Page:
• 1874. Taxation. What it is, what its relation to other departments of political economy is, and what are the general principles by which it must be controlled. Unpublished manuscript probably of this date, 24 pp. (Sumner Estate.)

  • 1875. American Finance. Boston, Williams.
  • The Currency Question. An address delivered about this time opposing the issue of irredeemable paper money. Unpublished manuscript, 96 pp. (Sumner Estate.)

  • 1876. Monetary Development. (In Woolsey, T. D., and others, First Century of the Republic. New York, Harper & Bros.)
  • Politics in America, 1776–1876. North American Review, January, Vol. CXXII, Centennial number, pp. 47–87. Reprinted in Vol. IV, pp. 285–333.
  • Shall the “Hard Times” Continue? A review of the address of Professor Sumner before the New Haven Chamber of Commerce. The Woonsocket Patriot, May 19.
  • Bourbonism. “Real Issues of the Day.” New York World, May 19.
  • Free Pig-iron. Letter to the New York Mercantile Journal, June 3.
  • For President? New Haven Palladium, September 12. Reprinted in Vol. III, pp. 365–379.
  • Is The War Over? “Real Issues of the Day.” New York World, October 9.
  • Fears of a Solid South. “Real Issues of the Day.” New York World, October 10.
  • Political Status of the Southern States. Letter to the New York World, October 16.
  • What Has Become of Reform? “Real Issues of the Day.” New York World, October 23.
  • The Democratic Reply. To the visiting Republicans in New Orleans who refused to enter into a conference upon the subject of the counting of the election returns. New York Tribune, November 17.
  • “Professor Sumner on Louisiana.” Letter to the New York World, November 21, in answer to Governor Ingersoll's request to express his views on the political situation in that state after his visit to New Orleans.

  • 1876. Impressions in New Orleans. Letter to the New York Herald, November 22.

  • 1877. Lectures on the History of Protection in the United States. Delivered before the International Free-trade Alliance. Reprinted from “The New Century.” Published for the International Free-trade Alliance by G. P. Putnam's Sons, New York, 64 pp. Contents: The National Idea and the American System, Broad Principles Underlying the Tariff Controversy, The Origin of Protection in this Country, The Establishment of Protection in this Country, Vacillation of the Protective Policy in this Country.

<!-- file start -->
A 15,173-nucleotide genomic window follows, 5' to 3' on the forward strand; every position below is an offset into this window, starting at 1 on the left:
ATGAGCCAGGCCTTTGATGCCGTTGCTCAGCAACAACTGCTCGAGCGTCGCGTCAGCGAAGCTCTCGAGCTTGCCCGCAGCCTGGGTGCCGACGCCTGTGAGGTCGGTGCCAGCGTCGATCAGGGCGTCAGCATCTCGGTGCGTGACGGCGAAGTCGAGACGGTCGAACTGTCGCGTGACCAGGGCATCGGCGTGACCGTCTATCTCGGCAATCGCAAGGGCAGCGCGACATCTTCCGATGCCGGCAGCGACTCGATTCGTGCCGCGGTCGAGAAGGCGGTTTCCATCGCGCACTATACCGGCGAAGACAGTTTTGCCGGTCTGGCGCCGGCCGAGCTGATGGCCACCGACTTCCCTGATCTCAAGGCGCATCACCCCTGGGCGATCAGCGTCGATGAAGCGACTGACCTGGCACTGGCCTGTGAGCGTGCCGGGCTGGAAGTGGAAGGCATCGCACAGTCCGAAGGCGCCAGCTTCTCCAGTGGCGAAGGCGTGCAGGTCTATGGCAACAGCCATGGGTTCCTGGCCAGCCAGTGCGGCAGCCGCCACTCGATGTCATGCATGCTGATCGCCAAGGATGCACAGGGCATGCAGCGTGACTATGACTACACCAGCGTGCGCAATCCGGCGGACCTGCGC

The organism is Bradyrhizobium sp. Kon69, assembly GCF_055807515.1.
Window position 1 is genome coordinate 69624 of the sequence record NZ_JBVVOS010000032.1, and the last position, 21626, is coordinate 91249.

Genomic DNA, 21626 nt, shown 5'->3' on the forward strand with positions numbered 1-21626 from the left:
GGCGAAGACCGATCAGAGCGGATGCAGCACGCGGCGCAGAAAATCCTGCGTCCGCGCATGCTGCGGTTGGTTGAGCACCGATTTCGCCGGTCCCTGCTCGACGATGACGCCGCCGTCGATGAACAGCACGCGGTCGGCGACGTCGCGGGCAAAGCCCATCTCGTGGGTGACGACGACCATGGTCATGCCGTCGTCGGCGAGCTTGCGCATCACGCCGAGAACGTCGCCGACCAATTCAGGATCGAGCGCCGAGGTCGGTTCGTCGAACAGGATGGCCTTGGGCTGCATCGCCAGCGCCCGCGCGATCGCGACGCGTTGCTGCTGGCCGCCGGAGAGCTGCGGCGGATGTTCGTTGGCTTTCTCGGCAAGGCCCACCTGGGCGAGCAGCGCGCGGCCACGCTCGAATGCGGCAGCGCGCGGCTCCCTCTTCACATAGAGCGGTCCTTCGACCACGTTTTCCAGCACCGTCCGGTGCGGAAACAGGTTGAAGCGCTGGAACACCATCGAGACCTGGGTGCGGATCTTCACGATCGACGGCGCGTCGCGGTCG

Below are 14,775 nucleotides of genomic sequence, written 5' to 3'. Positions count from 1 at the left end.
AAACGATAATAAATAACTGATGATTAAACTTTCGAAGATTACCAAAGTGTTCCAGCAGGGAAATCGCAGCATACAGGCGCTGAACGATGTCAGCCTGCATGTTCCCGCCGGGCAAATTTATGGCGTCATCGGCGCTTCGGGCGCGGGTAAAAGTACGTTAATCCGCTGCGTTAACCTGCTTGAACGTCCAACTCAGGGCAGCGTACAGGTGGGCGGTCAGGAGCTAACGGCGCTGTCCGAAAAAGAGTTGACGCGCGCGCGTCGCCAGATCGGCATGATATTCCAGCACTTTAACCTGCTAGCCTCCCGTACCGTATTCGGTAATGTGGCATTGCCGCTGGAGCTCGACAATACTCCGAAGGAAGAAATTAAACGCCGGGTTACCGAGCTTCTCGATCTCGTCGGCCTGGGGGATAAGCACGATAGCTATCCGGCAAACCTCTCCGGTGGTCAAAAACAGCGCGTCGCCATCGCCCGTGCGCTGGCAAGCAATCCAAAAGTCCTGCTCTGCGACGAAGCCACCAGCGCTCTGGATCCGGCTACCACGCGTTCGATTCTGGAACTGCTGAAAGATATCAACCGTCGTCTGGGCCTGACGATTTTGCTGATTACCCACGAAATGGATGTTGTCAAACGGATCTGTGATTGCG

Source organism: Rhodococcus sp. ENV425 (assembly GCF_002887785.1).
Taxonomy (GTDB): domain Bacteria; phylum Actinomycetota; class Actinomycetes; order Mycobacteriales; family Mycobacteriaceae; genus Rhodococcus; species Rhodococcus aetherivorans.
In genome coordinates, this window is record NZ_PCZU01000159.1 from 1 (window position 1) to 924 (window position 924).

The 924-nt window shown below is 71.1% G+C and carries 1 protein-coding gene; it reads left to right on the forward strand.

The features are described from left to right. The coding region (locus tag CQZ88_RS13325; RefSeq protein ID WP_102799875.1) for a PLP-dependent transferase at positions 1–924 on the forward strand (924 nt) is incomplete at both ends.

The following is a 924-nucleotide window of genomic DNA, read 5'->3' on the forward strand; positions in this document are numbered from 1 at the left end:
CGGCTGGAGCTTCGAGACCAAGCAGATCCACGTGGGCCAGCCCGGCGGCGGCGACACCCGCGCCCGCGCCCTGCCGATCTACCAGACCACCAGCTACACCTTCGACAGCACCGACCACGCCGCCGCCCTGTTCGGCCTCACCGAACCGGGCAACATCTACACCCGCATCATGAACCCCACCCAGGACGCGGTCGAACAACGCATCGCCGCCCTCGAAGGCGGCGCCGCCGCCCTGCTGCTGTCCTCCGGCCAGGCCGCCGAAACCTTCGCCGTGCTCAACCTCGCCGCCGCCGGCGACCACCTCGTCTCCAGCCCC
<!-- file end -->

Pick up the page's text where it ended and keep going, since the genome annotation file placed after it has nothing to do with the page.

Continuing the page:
• Republican Government. The Chicago Tribune, January 1. Reprinted in Vol. III, pp. 223–240.
  • Protection and Pig-iron. Letter to the Courier, February 12.
  • Democracy and Responsible Government. Address at Providence, R. I., June 20, before the Phi Beta Kappa Society of Brown University. The Providence Evening Press, June 21. Reprinted in Vol. III, pp. 243–286.
  • Silver. Address before the Senior Class of Yale University. The New Haven Union, December 12.
  • The Silver Question. What it is and how it should be dealt with. New York World, December 12.
  • The Commercial Crisis of 1837. Written in 1877 or 1878. (There are indications on the manuscript that it was once printed, but efforts to find where have failed.) Published, probably for the first time, in Vol. IV, pp. 371–398.

  • 1878. Our Revenue System, by A. L. Earle. Preface by W. G. Sumner. New York, published for the New York Free-trade Club by G. P. Putnam's Sons, 47 pp. (Economic Monograph No. V.)
  • Money and its Laws. International Review, January and February, Vol. V, pp. 75–81.
  • What is Free Trade? Chicago News, January 7.
  • Silver. Address in Chicago. The Chicago Tribune, January 9.
  • The Silver Question. Lecture before the Manhattan Club of New York City, January 25, on the disastrous

  • 1878 results of remonetization. The New York World, January 26.
  • A Few Plain Answers. Letter to the New Haven Register, February 28, on the tariff.
  • Protection and Revenue in 1877. Lecture delivered before the New York Free-trade Club, April 18. New York, published for the New York Free-trade Club by G. P. Putnam's Sons. (Economic Monograph No. VIII.)
  • Socialism. Seribner's Monthly, October, Vol. XVI, No. 6, pp. 887–893.